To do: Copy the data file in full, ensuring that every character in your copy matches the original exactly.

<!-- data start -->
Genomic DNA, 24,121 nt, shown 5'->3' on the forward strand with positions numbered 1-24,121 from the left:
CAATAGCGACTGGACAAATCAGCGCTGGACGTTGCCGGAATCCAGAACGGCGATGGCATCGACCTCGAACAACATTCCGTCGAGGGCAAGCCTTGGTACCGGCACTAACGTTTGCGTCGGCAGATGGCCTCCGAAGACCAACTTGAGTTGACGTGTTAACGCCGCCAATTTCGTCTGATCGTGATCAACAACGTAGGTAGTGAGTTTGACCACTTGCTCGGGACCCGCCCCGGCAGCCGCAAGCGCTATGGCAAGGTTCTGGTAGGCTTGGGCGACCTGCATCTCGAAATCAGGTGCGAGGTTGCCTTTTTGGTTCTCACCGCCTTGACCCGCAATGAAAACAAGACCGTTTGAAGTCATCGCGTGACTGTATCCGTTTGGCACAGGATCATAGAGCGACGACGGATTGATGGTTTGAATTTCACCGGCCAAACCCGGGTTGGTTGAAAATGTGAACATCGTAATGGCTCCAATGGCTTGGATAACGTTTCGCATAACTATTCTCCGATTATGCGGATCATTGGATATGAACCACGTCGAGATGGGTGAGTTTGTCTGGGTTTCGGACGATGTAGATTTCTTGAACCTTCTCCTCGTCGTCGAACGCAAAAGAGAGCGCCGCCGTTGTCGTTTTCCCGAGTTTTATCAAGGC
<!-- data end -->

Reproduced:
Genomic DNA, 24,121 nt, shown 5'->3' on the forward strand with positions numbered 1-24,121 from the left:
CAATAGCGACTGGACAAATCAGCGCTGGACGTTGCCGGAATCCAGAACGGCGATGGCATCGACCTCGAACAACATTCCGTCGAGGGCAAGCCTTGGTACCGGCACTAACGTTTGCGTCGGCAGATGGCCTCCGAAGACCAACTTGAGTTGACGTGTTAACGCCGCCAATTTCGTCTGATCGTGATCAACAACGTAGGTAGTGAGTTTGACCACTTGCTCGGGACCCGCCCCGGCAGCCGCAAGCGCTATGGCAAGGTTCTGGTAGGCTTGGGCGACCTGCATCTCGAAATCAGGTGCGAGGTTGCCTTTTTGGTTCTCACCGCCTTGACCCGCAATGAAAACAAGACCGTTTGAAGTCATCGCGTGACTGTATCCGTTTGGCACAGGATCATAGAGCGACGACGGATTGATGGTTTGAATTTCACCGGCCAAACCCGGGTTGGTTGAAAATGTGAACATCGTAATGGCTCCAATGGCTTGGATAACGTTTCGCATAACTATTCTCCGATTATGCGGATCATTGGATATGAACCACGTCGAGATGGGTGAGTTTGTCTGGGTTTCGGACGATGTAGATTTCTTGAACCTTCTCCTCGTCGTCGAACGCAAAAGAGAGCGCCGCCGTTGTCGTTTTCCCGAGTTTTATCAAGGC